Professor of Surgery, Emeritus
Department of Surgery, Transplantation Division
University of Minnesota
Factors Predicting Outcomes after a Total Pancreatectomy and Islet Autotransplantation: Lessons Learned from over 500 Cases
Srinath Chinnakotla1,2, Gregory J Beilman1, Ty B Dunn1, Melena D Bellin2,3, Martin L Freeman4, David M Radosevich1, Mustafa Arain4, Sarah J Schwarzenberg2, Joshua Wilhelm3, R. Paul Robertson4, Bernhard J Hering1,3, Timothy L Pruett1, David ER Sutherland1,3.
1Surgery, University of Minnesota, Minneapolis, MN, United States; 2Pediatrics, University of Minnesota, Minneapolis, MN, United States; 3Schulze Diabetes Institute, University of Minnesota, Minneapolis, MN, United States; 4Medicine, University of Minnesota, Minneapolis, MN, United States
Objective: Our objective was to analyze factors predicting outcomes after a total pancreatectomy and islet auto transplantation (TP-IAT).
Background: Chronic pancreatitis (CP) is increasingly treated by a TP-IAT. Postoperative outcomes are generally favorable, but a minority of patients fare poorly.
Methods: In our single-center study, we analyzed the records of 581 with CP who underwent a TP-IAT. Endpoints included persistent postoperative “pancreatic pain” similar to preoperative levels, narcotic use for any reason, and islet graft failure at 1 year.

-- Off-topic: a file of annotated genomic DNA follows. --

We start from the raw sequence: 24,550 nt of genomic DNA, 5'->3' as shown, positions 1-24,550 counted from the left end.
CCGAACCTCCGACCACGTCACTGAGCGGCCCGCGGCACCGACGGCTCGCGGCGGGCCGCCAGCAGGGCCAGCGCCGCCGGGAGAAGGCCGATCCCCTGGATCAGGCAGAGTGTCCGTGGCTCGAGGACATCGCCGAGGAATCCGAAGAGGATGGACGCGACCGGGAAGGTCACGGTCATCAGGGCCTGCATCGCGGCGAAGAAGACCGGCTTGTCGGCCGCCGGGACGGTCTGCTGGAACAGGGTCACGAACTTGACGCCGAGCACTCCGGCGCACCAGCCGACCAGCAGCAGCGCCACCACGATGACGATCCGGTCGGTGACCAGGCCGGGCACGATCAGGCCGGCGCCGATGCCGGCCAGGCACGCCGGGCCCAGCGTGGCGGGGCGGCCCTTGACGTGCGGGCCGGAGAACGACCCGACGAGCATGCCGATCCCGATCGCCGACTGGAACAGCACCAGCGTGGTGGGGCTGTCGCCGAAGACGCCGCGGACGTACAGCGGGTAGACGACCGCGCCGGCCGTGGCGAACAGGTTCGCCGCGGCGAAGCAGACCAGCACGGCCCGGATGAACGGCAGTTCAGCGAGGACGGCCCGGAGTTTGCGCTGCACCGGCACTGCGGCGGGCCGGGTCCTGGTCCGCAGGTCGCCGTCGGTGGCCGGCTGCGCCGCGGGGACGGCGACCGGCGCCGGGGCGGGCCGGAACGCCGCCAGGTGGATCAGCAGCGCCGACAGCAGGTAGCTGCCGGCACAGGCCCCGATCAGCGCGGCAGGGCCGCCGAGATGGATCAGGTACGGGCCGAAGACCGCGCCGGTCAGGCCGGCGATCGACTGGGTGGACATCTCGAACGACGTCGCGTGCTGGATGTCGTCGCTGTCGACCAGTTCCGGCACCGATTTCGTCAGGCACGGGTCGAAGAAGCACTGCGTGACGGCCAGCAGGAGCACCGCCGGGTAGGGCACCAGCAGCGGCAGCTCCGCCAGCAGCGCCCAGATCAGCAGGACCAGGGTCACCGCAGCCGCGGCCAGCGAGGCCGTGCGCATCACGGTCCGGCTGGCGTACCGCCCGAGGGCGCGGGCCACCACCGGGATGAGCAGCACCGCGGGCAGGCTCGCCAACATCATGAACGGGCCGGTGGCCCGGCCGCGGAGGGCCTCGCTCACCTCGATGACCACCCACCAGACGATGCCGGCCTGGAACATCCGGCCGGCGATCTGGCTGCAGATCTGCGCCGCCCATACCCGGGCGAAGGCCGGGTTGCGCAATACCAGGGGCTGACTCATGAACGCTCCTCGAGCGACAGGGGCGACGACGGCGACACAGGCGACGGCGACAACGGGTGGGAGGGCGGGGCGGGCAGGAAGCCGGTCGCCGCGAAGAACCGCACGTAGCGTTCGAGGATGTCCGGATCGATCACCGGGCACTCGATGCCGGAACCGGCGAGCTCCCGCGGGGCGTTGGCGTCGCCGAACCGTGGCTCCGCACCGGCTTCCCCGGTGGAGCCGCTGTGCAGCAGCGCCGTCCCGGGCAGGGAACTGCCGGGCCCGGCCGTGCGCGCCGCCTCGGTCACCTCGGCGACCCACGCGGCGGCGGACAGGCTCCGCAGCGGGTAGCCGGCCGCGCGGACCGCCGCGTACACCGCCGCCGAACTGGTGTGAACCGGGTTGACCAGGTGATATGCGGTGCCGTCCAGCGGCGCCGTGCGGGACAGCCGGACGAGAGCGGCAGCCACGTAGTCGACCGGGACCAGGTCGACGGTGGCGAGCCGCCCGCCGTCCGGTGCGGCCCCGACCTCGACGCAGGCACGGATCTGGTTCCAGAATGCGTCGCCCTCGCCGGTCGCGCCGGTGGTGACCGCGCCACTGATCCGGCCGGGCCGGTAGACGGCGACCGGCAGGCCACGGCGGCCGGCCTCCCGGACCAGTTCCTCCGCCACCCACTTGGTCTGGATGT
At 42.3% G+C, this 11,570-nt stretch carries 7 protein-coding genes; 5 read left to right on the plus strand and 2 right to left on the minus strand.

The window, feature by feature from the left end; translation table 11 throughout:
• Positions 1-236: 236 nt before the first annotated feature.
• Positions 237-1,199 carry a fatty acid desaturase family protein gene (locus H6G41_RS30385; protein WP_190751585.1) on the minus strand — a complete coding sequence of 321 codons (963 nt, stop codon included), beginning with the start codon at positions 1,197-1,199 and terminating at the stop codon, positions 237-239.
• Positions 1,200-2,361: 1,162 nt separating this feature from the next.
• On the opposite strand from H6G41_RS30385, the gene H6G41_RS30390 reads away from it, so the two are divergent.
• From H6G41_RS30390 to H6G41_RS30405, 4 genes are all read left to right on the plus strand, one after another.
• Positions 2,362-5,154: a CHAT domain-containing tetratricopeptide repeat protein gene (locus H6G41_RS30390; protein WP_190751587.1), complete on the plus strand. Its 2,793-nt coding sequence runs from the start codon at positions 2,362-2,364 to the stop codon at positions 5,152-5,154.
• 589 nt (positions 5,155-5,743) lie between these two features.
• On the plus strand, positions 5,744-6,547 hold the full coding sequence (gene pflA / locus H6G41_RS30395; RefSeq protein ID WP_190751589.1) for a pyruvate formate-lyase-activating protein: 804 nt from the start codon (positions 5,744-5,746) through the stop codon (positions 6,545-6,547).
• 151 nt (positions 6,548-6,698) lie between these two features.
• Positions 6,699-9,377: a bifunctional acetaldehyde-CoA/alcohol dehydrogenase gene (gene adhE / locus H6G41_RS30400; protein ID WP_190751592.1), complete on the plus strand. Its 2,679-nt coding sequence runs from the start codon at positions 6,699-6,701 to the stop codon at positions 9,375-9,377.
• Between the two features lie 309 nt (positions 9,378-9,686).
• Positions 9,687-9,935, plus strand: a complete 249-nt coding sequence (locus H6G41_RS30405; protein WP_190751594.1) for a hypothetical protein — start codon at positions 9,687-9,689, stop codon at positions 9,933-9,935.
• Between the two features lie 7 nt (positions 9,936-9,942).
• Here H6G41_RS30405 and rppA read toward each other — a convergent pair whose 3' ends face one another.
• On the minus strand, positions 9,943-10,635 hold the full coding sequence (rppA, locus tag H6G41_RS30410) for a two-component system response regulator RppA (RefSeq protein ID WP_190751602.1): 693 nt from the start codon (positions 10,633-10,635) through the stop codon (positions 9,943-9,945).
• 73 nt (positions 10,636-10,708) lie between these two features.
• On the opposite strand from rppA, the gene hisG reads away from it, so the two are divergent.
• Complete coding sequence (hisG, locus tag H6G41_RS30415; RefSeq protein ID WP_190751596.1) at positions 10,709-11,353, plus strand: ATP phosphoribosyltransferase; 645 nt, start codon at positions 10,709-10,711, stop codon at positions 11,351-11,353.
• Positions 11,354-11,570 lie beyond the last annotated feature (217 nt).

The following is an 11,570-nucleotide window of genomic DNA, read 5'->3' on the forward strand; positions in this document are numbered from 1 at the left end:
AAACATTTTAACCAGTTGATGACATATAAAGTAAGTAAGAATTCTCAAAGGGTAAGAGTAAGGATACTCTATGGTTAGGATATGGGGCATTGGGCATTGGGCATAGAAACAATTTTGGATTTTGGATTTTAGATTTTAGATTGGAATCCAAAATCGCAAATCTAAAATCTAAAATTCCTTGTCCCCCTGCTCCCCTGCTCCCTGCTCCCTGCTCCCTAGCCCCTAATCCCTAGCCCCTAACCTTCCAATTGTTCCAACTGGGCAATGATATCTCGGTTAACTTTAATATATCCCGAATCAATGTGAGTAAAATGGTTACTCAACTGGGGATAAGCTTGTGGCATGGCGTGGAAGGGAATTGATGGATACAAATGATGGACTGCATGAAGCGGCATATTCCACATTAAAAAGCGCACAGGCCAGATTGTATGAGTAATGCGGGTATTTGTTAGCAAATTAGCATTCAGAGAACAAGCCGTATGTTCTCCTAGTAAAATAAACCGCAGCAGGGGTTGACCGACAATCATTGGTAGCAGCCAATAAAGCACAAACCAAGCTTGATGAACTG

Results: In our patients, the duration (mean ± SD) of CP before their TP-IAT was 7.1 ± 0.3 years; narcotic use, 3.3 ± 0.2 years. Pediatric patients had better postoperative outcomes. Among adult patients, the odds of narcotic use at 1 year were increased by previous endoscopic retrograde cholangiopancreatography (ERCP) and stent placement, and a high number of previous stents (> 3). Independent risk factors for “pancreatic pain” at 1 year were pancreas divisum, body mass index > 30, and a high number of previous stents (> 3). The strongest independent risk factor for islet graft failure was a low islet yield (in islet equivalents [IEQ]) per kilogram of body weight; we noted a strong dose-response relationship between the lowest-yield category (< 2,000 IEQ) and the highest (≥ 5,000 IEQ or more): islet graft failure was 25-fold more likely in in the lowest-yield category.
Conclusions: This represents the largest study of factors predicting outcomes after a TP-IAT. Preoperatively, the patient subgroups we identified warrant further attention.
12:30 - 13:30
|Pancreatic Beta Cell Replacement Therapy: What Will We Be Doing in 2025?||Solid Pancreas Transplant||Room 111-112|
11:00 - 12:30
|Islet auto transplantation: state-of-the-art||Factors Predicting Outcomes after a Total Pancreatectomy and IsletAutotransplantation: Lessons Learned from over 500 Cases||Plenary Room 1|